Here's a partial binomial heap implementation in Haskell (just merge and insert):

module BinomialHeap where

data BinomialTree a = Tree { key :: a
, order :: Integer
, subTrees :: [BinomialTree a]
} deriving (Show)

data BinomialHeap a = Heap [BinomialTree a]
instance (Show a) => Show (BinomialHeap a) where
show (Heap trees) = unlines $map show trees addSubTree :: BinomialTree a -> BinomialTree a -> BinomialTree a addSubTree a b = a { subTrees = b:(subTrees a) , order = succ$ order a }

mergeTree :: Ord a => BinomialTree a -> BinomialTree a -> BinomialTree a
mergeTree a b
| key a > key b = b addSubTree a
| otherwise = a addSubTree b

merge :: Ord a => BinomialHeap a -> BinomialHeap a -> BinomialHeap a
merge (Heap as) (Heap bs) = Heap . reverse $recur as bs [] where recur [] [] acc = acc recur ts [] acc = foldl (flip mergeDown) acc ts recur [] ts acc = foldl (flip mergeDown) acc ts recur (t:rest) (t':rest') acc | order t == order t' = recur rest rest'$ mergeDown (mergeTree t t') acc
| order t > order t' = recur (t:rest) rest' $mergeDown t' acc | otherwise = recur rest (t':rest')$ mergeDown t acc
mergeDown t [] = [t]
mergeDown t (t':rest)
| order t == order t' = mergeDown (mergeTree t t') rest
| otherwise = t:t':rest

insert :: Ord a => a -> BinomialHeap a -> BinomialHeap a
insert elem heap = merge heap \$ Heap [Tree elem 0 []]

empty :: BinomialHeap a
empty = Heap []

fromList :: Ord a => [a] -> BinomialHeap a
fromList = foldl (flip insert) empty


Written based on the explanation from the wiki. It seems to work ok:

Prelude> :load "BinomialHeap.hs"
[1 of 1] Compiling BinomialHeap     ( BinomialHeap.hs, interpreted )
*BinomialHeap> fromList [9,3,2,8,4,2,1]
Tree {key = 1, order = 0, subTrees = []}
Tree {key = 2, order = 1, subTrees = [Tree {key = 4, order = 0, subTrees = []}]}
Tree {key = 2, order = 2, subTrees = [Tree {key = 3, order = 1, subTrees = [Tree {key = 9, order = 0, subTrees = []}]},Tree {key = 8, order = 0, subTrees = []}]}

*BinomialHeap> fromList [8,7,6,1,9,8,2,7,3,8,2,9,1,7,3]
Tree {key = 3, order = 0, subTrees = []}
Tree {key = 1, order = 1, subTrees = [Tree {key = 7, order = 0, subTrees = []}]}
Tree {key = 2, order = 2, subTrees = [Tree {key = 3, order = 1, subTrees = [Tree {key = 8, order = 0, subTrees = []}]},Tree {key = 9, order = 0, subTrees = []}]}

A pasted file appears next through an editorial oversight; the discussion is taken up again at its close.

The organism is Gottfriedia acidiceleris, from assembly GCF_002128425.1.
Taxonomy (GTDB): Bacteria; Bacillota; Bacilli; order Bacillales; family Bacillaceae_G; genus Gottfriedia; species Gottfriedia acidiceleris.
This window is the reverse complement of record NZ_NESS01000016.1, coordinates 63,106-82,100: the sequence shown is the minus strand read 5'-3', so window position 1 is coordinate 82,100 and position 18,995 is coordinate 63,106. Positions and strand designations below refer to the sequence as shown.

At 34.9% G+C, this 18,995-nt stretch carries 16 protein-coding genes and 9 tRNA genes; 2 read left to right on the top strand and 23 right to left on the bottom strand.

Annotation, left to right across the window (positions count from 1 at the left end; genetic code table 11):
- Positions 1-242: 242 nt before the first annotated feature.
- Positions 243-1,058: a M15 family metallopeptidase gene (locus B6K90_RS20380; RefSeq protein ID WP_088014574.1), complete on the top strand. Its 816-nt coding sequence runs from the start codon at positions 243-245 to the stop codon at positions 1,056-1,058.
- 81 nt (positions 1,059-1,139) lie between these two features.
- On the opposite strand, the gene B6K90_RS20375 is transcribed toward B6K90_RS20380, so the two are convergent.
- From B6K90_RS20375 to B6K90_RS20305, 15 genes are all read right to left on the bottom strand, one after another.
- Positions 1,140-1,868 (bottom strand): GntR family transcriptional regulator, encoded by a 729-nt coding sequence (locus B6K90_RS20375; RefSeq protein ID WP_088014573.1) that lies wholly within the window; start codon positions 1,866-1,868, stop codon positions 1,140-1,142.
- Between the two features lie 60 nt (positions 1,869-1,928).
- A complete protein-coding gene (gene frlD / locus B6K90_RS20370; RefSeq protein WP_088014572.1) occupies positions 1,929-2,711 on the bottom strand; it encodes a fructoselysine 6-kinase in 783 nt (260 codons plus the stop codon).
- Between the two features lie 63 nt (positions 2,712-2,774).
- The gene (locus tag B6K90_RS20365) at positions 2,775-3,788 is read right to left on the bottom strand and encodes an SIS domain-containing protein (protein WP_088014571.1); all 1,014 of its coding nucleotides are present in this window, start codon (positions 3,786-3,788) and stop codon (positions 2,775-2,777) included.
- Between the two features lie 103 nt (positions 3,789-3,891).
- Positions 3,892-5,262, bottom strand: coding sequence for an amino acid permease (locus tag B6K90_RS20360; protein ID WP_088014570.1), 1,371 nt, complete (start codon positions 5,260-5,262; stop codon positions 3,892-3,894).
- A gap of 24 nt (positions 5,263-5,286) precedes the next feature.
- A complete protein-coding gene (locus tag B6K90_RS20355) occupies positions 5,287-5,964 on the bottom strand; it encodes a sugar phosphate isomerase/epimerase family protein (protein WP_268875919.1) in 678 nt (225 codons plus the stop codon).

Tree {key = 1, order = 3, subTrees = [Tree {key = 2, order = 2, subTrees = [Tree {key = 8, order = 1, subTrees = [Tree {key = 9, order = 0, subTrees = []}]},Tree {key = 7, order = 0, subTrees = []}]},Tree {key = 7, order = 1, subTrees = [Tree {key = 8, order = 0, subTrees = []}]},Tree {key = 6, order = 0, subTrees = []}]}

*BinomialHeap> fromList [3,9,4,8,2,1,9,8,4,2,1,0,3,9,4,8,2,1,0,4,8,9,8,4,3,2,3]
Tree {key = 3, order = 0, subTrees = []}
Tree {key = 2, order = 1, subTrees = [Tree {key = 3, order = 0, subTrees = []}]}
Tree {key = 0, order = 3, subTrees = [Tree {key = 4, order = 2, subTrees = [Tree {key = 8, order = 1, subTrees = [Tree {key = 9, order = 0, subTrees = []}]},Tree {key = 8, order = 0, subTrees = []}]},Tree {key = 1, order = 1, subTrees = [Tree {key = 2, order = 0, subTrees = []}]},Tree {key = 4, order = 0, subTrees = []}]}
Tree {key = 0, order = 4, subTrees = [Tree {key = 1, order = 3, subTrees = [Tree {key = 3, order = 2, subTrees = [Tree {key = 4, order = 1, subTrees = [Tree {key = 8, order = 0, subTrees = []}]},Tree {key = 9, order = 0, subTrees = []}]},Tree {key = 8, order = 1, subTrees = [Tree {key = 9, order = 0, subTrees = []}]},Tree {key = 2, order = 0, subTrees = []}]},Tree {key = 3, order = 2, subTrees = [Tree {key = 4, order = 1, subTrees = [Tree {key = 8, order = 0, subTrees = []}]},Tree {key = 9, order = 0, subTrees = []}]},Tree {key = 2, order = 1, subTrees = [Tree {key = 4, order = 0, subTrees = []}]},Tree {key = 1, order = 0, subTrees = []}]}

*BinomialHeap>


But merge looks a lot more complicated than I'd assume based on this pseudocode. Without the extra merge-down step, I end up getting "Heaps" with multiple trees of the same order.

I'd rather get advice on the data structure rather than Haskell style, but both are welcome. Also, I'm doing this for educational purposes, so I didn't bother checking for an existing implementation on hackage, though I'm sure there is one.

• It's been almost four years. Do you want to review your own code? – Zeta Apr 11 '18 at 14:48